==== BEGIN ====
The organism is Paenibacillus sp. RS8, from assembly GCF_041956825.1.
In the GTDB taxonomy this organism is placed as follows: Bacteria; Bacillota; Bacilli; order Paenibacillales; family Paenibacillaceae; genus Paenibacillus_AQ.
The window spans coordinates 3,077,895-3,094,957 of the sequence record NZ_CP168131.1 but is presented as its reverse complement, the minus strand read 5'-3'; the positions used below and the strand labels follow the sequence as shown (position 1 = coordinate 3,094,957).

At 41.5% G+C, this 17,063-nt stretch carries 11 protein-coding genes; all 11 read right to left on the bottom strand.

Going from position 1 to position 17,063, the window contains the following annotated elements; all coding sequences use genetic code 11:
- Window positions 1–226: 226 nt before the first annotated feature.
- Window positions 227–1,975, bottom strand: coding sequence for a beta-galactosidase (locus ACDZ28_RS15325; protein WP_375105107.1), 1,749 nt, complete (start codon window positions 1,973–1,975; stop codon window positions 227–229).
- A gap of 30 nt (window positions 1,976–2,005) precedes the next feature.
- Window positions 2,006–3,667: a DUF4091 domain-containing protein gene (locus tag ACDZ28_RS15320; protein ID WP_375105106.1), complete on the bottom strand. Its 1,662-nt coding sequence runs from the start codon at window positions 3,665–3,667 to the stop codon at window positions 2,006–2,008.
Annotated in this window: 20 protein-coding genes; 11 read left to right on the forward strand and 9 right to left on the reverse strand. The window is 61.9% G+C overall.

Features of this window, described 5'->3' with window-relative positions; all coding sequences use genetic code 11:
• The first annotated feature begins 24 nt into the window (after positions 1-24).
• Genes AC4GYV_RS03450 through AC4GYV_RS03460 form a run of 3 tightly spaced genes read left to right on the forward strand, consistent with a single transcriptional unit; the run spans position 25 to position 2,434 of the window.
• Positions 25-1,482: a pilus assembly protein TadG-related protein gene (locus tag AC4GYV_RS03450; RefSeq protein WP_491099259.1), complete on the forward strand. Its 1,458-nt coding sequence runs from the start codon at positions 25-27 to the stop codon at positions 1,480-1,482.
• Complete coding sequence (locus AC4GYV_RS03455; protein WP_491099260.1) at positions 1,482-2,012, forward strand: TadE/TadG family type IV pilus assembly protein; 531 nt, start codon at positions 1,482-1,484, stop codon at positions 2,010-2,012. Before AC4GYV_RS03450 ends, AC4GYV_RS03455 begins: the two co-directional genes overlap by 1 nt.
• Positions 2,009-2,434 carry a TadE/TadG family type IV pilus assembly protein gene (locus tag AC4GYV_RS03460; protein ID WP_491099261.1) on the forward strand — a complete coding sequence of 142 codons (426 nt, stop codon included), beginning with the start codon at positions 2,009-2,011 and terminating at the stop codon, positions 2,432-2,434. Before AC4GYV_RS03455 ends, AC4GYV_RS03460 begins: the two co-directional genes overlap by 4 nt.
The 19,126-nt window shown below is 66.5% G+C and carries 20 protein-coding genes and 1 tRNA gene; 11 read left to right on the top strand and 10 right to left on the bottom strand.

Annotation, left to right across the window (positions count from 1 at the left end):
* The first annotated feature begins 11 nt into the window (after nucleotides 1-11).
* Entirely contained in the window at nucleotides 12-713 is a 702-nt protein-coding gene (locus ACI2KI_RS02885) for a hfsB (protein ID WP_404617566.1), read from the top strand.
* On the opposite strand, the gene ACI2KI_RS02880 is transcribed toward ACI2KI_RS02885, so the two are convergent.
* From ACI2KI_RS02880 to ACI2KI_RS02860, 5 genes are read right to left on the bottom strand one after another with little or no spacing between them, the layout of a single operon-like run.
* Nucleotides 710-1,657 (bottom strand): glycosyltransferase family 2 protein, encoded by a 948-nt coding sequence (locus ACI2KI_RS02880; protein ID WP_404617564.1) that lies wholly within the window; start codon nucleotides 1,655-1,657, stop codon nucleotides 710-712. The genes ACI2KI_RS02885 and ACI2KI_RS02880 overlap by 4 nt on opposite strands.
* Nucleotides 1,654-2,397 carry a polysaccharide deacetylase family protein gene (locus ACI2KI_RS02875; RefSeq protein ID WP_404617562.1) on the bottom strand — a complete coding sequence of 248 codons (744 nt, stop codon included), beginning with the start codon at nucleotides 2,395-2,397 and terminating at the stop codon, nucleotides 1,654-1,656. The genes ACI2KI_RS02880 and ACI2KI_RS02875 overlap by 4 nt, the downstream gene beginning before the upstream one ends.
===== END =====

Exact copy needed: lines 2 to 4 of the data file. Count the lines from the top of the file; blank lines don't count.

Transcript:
In the GTDB taxonomy this organism is placed as follows: Bacteria; Bacillota; Bacilli; order Paenibacillales; family Paenibacillaceae; genus Paenibacillus_AQ.
The window spans coordinates 3,077,895-3,094,957 of the sequence record NZ_CP168131.1 but is presented as its reverse complement, the minus strand read 5'-3'; the positions used below and the strand labels follow the sequence as shown (position 1 = coordinate 3,094,957).

At 41.5% G+C, this 17,063-nt stretch carries 11 protein-coding genes; all 11 read right to left on the bottom strand.